Photo: Students from Concord Junior High School in Elkhart participate in the LEAP program | Courtesy of Concord Junior High School

by Jason Epperson

One of the biggest problems facing the RV industry today is a lack of workers available to meet the ever-growing manufacturing and service demands. Short-term solutions like job fairs and hiring bonuses are band-aids to a major awareness obstacle, and the world’s largest RV manufacturer has its eye on the long game.

In October of 2017 Thor Industries — parent company of Airstream, Jayco, Heartland, Keystone, and many more — launched an educational outreach program to bring the RV industry into grade schools and high schools near their Elkhart, Indiana manufacturing facilities. It’s called LEAP, an acronym for “Learn, Engage, Achieve, Perform,” and Thor considers it a rousing success. LEAP is more than an introduction into the RV industry, however. Through the program, kids participate in activities that teach them how to solve problems in the manufacturing process, and about all the ancillary career paths available, from design to engineering to marketing and sales.

Rick Schutt, Thor’s director of community engagement, heads the program. “The students really enjoy the Lego assembly line, where they each have a specific job and must work together as a team to build RVs out of Legos in a designated time period,” he said. “There are built-in flaws in round one that the students must identify and solve. They have greater success in round two, showing them the importance of process improvement and cutting down on waste. The activity not only gives students a glimpse of what goes on inside the factories, but also helps them learn problem-solving and team building skills.”

Rick Schutt with students from Concord Junior High School in Elkhart, Indiana

Educators love that kind of instructional opportunity, where real-world professionals directly interact with students to show them how their education relates to real problems. “Teachers and administrators especially like that the program helps school districts meet Indiana’s educational requirements of applied learning and real-world experience, and LEAP helps to facilitate those classroom-to-real-world connections.” Schutt continued.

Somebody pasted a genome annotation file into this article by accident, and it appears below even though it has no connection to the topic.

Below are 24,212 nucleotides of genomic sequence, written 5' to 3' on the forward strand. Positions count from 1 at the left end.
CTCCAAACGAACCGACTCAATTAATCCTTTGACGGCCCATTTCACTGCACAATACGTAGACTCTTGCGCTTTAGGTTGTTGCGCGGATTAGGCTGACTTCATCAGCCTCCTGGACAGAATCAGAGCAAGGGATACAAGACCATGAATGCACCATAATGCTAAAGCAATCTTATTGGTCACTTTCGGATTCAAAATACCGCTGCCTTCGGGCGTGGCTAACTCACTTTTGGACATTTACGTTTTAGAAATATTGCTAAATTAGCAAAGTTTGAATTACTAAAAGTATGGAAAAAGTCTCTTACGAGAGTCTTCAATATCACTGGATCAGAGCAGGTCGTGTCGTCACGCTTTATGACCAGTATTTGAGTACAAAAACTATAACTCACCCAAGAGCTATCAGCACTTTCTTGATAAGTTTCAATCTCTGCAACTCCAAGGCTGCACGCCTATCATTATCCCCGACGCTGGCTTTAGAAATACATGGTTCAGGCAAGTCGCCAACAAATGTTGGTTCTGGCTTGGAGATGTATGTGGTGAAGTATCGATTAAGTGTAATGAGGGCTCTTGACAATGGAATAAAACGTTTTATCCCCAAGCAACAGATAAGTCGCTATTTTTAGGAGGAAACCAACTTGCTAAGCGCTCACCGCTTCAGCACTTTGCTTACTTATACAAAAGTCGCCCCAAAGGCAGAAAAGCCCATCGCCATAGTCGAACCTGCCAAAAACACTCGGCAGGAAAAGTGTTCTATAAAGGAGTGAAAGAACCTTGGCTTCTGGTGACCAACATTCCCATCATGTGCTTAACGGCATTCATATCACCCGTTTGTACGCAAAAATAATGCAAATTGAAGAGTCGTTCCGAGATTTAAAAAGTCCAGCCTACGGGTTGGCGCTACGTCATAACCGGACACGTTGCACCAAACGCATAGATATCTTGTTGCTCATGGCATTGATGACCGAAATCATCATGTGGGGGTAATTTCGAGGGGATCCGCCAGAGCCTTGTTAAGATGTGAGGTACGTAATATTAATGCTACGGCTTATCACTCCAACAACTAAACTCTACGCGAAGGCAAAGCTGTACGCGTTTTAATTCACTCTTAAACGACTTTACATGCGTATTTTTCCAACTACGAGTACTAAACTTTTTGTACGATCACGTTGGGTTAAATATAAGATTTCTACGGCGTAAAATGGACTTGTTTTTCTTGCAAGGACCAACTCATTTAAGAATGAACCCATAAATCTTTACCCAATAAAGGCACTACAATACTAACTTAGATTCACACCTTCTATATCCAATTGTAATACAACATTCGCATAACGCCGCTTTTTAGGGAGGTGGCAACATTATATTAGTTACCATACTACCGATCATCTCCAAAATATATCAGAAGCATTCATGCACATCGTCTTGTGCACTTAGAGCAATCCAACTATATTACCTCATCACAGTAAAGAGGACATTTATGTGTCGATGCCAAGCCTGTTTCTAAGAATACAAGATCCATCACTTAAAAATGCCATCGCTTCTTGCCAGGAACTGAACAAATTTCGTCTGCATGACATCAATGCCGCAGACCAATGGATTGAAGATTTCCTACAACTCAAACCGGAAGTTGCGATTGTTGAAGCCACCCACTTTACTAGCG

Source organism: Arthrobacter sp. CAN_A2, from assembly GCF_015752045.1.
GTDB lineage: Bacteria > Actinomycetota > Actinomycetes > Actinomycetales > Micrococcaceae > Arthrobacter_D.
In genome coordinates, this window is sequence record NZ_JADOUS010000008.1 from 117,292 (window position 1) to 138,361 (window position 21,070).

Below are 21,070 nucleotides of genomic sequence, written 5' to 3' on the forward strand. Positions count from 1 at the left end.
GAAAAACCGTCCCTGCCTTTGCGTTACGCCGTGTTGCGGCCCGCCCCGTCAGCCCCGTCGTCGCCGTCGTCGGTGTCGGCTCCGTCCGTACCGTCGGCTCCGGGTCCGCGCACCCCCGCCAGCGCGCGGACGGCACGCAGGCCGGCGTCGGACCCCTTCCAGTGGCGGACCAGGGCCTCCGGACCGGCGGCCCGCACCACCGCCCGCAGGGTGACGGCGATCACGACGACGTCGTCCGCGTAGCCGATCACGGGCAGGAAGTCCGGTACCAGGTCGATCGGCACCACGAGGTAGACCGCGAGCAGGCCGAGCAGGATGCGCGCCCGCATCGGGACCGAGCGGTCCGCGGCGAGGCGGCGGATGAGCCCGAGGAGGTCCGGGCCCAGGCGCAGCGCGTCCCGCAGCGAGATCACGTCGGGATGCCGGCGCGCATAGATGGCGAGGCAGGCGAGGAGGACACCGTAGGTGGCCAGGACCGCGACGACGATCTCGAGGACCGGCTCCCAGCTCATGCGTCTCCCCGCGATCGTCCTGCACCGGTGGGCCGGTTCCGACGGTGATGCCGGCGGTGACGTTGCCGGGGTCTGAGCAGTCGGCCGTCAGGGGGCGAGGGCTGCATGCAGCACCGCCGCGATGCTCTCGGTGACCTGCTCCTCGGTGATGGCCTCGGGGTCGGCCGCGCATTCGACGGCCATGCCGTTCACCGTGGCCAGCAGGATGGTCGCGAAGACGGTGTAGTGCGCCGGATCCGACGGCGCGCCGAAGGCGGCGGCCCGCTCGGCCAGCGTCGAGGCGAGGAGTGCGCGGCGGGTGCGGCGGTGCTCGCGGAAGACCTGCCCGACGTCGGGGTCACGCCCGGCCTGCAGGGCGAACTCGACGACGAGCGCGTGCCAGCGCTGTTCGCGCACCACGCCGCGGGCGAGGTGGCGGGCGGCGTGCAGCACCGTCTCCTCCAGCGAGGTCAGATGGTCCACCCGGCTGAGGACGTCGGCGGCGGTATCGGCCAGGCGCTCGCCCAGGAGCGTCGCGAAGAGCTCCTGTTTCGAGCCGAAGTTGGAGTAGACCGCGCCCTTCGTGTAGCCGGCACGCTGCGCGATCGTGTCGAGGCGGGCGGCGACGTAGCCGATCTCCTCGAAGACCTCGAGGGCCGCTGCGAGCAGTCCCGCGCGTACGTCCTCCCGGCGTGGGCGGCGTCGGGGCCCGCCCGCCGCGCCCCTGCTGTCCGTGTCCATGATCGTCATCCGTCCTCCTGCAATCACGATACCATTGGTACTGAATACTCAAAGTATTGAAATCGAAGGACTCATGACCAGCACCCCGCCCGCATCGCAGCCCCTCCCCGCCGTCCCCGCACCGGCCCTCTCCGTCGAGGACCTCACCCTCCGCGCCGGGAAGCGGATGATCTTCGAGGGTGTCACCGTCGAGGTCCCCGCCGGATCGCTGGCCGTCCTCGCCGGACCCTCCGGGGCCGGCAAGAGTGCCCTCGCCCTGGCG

We spoke with Rick in the fall on an episode of the RV Miles Podcast as he prepared to enter LEAP’s second school year. Since, the program has reached 5000 students in the Elkhart area. I spoke with Schutt again recently as the 2018-2019 term wrapped up. He said that this year they were able to bring RVs to the schools for students to tour, which was eye-opening for the 5th-graders, 8th-graders, and high schoolers the program targets. “We have a lot of students say that they’re interested in working in the RV industry, which is one of the program’s goals,” Schutt said. That’s good news for an industry desperate for workers, though planting the seeds for future RV purchases can’t hurt either.

“We’re actually expanding the program this summer beyond schools and offering a variation of LEAP to a number of organizations including the Boys and Girls Club of Elkhart County and the Girl Scouts of Northern Indiana,” Schutt continued. “LEAP is raising awareness not only for the Thor brand and its subsidiaries, but also for this huge industry right in the students’ own backyard. Students are starting to realize the variety of career opportunities available to them within the RV world –– not just manufacturing jobs, but also roles in accounting, human resources, marketing and beyond. We’re proud to see the program’s growth in such a short period of time, and we’re looking forward to seeing the long-term influence LEAP has on these students years down the road.”

Moving forward, Thor plans to continue its successful partnership with Elkhart County area schools and is currently reviewing ways to bring the LEAP program to schools in the surrounding counties. “The goal will be to add more schools and students to the program and raise awareness of this amazing industry and all of the career pathways available to students,” Schutt concluded.